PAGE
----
As my regular readers know, when it comes to the proposed Yucca Mountain nuclear waste dump, I'm much more interested in the politics of the issue than I am in the science. Nevertheless, I finally have an answer to those who ask what we should do with highly toxic waste if it isn't stored in Nevada: reprocess it at regional reprocessing centers outside our state, like the one in neighboring Idaho.
This practical solution to the nuclear waste problem was presented at a recent Yucca Mountain seminar organized by former Reno Gazette-Journal columnist Ty Cobb, a retired Army officer who worked on national security issues for President Reagan. During the Feb. 26 seminar, Cobb advocated a reappraisal of the Yucca project based on a "neutral" assessment of the proposal, if such a thing is possible. For his part, longtime Nevada Nuclear Projects Director Bob Loux rejected Cobb's proposal and reiterated his ongoing opposition to the project, a point of view shared by this columnist and more than 70 percent of Nevada residents.
"There is a unique opportunity for the Silver State," Cobb wrote in a position paper presented to the seminar. "Assuming Nevada's legitimate safety and security concerns were met, the state would accept Yucca as the nation's nuclear waste repository ... (and) would draw extensively on the Nuclear Waste Fund to offset its transportation, communication, health, public safety and education requirements."
"(Cobb's) report reflects remarkably misinformed views about the ABCs of nuclear energy, the Yucca Mountain project and the applicable laws," Loux asserted in his written response. "Just about every significant fact in (Cobb's) paper is either wrong or misleading." Although the pro-Yucca paper calls for a "neutral, unbiased assessment" of Yucca-related economic and safety issues, "the report's real agenda is obviously to reverse the State's opposition to the project," Loux charged, and I agree.
Cobb's arguments are familiar to those who follow this controversial issue. Although he isn't connected to the Nuclear Energy Institute or other Yucca project lobbyists, he waves a fistful of federal dollars at us and urges the state to cash in. Cobb contends that Yucca represents "a significant economic stimulus" for the Silver State, but Loux rejects his "pie in the sky" argument by claiming that federal law prohibits Nevada from tapping into the $27 billion Nuclear Waste Fund.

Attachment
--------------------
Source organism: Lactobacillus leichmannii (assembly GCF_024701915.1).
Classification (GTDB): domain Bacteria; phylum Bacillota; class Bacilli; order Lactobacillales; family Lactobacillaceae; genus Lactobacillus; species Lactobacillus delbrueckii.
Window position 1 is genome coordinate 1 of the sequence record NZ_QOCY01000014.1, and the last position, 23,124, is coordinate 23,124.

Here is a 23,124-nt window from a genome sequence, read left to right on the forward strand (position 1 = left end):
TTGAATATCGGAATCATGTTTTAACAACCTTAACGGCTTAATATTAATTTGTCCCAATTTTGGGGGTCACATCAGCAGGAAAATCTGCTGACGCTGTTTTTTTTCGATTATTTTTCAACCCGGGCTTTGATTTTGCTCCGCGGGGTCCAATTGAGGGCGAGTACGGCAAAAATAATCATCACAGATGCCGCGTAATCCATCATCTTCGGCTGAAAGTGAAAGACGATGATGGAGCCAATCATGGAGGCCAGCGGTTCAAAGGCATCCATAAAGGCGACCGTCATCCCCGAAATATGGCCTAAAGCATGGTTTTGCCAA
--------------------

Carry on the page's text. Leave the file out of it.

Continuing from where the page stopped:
While the Yucca Mountain debate rages unabated, I remain firmly opposed to the idea of converting Nevada into the nation's toxic waste dump. But I am willing to consider a proposal presented to the Reno seminar by Dr. John Scire, who teaches an advanced energy policy course at the University of Nevada. He advocates nuclear waste reprocessing using new waterless electro-metallurgical technology currently being developed and tested at the nearby Idaho National Laboratories.
Scire and many scientists think the U.S. should follow the example of France and other countries by extracting reusable plutonium from the radioactive waste. "Reprocessing might be the most efficient, intelligent and best way to handle nuclear waste in the U.S.," Scire has written. "Reprocessing burns very long-lived waste products in a fast-burner reactor, reducing the duration of storage to 300 years and the waste volume by 95 percent." To me, that sounds like a promising solution to the nuclear waste storage problem unless the U.S. is somehow less technologically advanced than France, which I doubt.
Although Loux isn't opposed to nuclear waste reprocessing, he wants it to happen somewhere else since Nevada doesn't generate any toxic waste. "Plutonium ... is a nuclear explosive and a handful can blow up a city," he notes. "Having lots of it around ... means we'd have a lot to worry about," especially since Yucca Mountain is only 90 miles from Las Vegas, the nation's fastest growing city.
According to Scire, one or two reprocessing plants would have to be built in order to facilitate his plan. Each plant would have three separate structures: one to reprocess the waste, one to fabricate new fuel rods and a fast burner reactor to incinerate long-lived elements of the waste. "While nuclear waste reprocessing may not be the perfect solution, it is certainly the most intelligent approach for Nevada," the professor argues. His approach makes sense to me as long as the reprocessing is done elsewhere, marking the final death knell for the infamous 1987 "Screw Nevada Bill," which made Yucca Mountain the only site to be studied for a national nuclear waste dump.
The political landscape has changed dramatically, however, and Nevada now has much more political clout than it did 20 years ago, especially since Senate Majority Leader Harry Reid (D-Nev.) and every other elected official in our state have vowed to kill Yucca Mountain. This 21st century political reality makes it highly unlikely that Congress would be willing to consider a "neutral" reappraisal of the Yucca project.
In the meantime, Reid and his congressional allies continue to cut the project's budget while the U.S. Nuclear Regulatory Agency prepares to examine troubling safety issues. I still believe this dangerous project is on life support if it isn't dead already. But along with most of my fellow Nevadans, I won't be satisfied until Congress finally kills the project once and for all.
• Guy W. Farmer, a semi-retired journalist and former U.S. diplomat, resides in Carson City.